T.S.N., in turn, argues that the State is wrong in its contention that the court of appeals' position conflicts with that of all other courts of appeals. She says that the cases cited by the State interpret subsection 55.01(a)(2), a different part of the statute from the subsection applicable to her, and that subsection 55.01(a)(2) addresses materially different situations from the facts in her case. According to T.S.N., the subsection 55.01(a)(2) cases address situations where there was a single arrest for multiple offenses committed on the same day that share a common factual nexus. Further, T.S.N. counters that the statute, when read in its entirety, demonstrates legislative intent to permit expunction of records relating to less than all the offenses arising from a single arrest, so long as expunction is not otherwise barred by the statute's additional requirements. T.S.N. directs us to the statute's consistent use of words in the singular, that is, "the offense" and "the charge," and to subsections that expressly address instances of multiple offenses or charges as indicating the statute's offense-based construction. Finally, T.S.N. asserts that the expunction statute is remedial in nature and therefore is to be construed liberally to provide the intended relief—mandatory expunction after acquittal—thereby granting a fresh start to individuals wrongly charged with an offense.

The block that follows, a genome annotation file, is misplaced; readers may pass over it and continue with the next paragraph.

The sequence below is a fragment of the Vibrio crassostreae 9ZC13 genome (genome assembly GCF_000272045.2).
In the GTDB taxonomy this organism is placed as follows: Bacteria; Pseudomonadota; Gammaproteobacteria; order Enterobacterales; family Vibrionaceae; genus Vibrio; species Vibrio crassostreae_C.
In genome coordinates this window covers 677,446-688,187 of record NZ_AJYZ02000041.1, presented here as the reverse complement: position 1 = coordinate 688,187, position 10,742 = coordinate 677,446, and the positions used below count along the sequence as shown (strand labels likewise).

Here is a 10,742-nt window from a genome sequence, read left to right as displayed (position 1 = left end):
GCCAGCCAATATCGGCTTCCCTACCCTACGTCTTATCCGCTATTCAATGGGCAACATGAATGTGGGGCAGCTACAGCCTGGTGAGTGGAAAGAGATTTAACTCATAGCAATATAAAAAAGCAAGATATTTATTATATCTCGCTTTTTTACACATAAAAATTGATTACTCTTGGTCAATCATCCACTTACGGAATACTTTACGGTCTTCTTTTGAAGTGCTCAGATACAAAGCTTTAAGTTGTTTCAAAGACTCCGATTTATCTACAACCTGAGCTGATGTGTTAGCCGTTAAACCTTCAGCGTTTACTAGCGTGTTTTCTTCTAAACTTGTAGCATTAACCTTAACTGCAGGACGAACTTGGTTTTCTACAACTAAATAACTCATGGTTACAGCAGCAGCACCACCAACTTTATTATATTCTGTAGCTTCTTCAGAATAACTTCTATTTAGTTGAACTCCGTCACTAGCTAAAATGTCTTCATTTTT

II. Law
A. Standard of Review

A trial court's ruling on a petition for expunction is reviewed for abuse of discretion. Heine v. Tex. Dep't of Pub. Safety , 92 S.W.3d 642, 646 (Tex. App.—Austin 2002, pet. denied). Under the abuse of discretion standard, appellate courts afford no deference to the trial court's legal determinations because a court has no discretion in deciding what the law is or in applying it to the facts. In re Labatt Food Serv., L.P. , 279 S.W.3d 640, 643 (Tex. 2009) ; Walker v. Packer , 827 S.W.2d 833, 840 (Tex. 1992). Thus, a trial court's legal conclusions are reviewed de novo. State v. Heal , 917 S.W.2d 6, 9 (Tex. 1996).

Here, the trial court's ruling on the expunction request hinged on a question of law because it required the interpretation of article 55.01 ; therefore, it is subject to de novo review. City of Rockwall v. Hughes , 246 S.W.3d 621, 625–26 (Tex. 2008) (stating that statutory construction is a question of law).

B. The Statute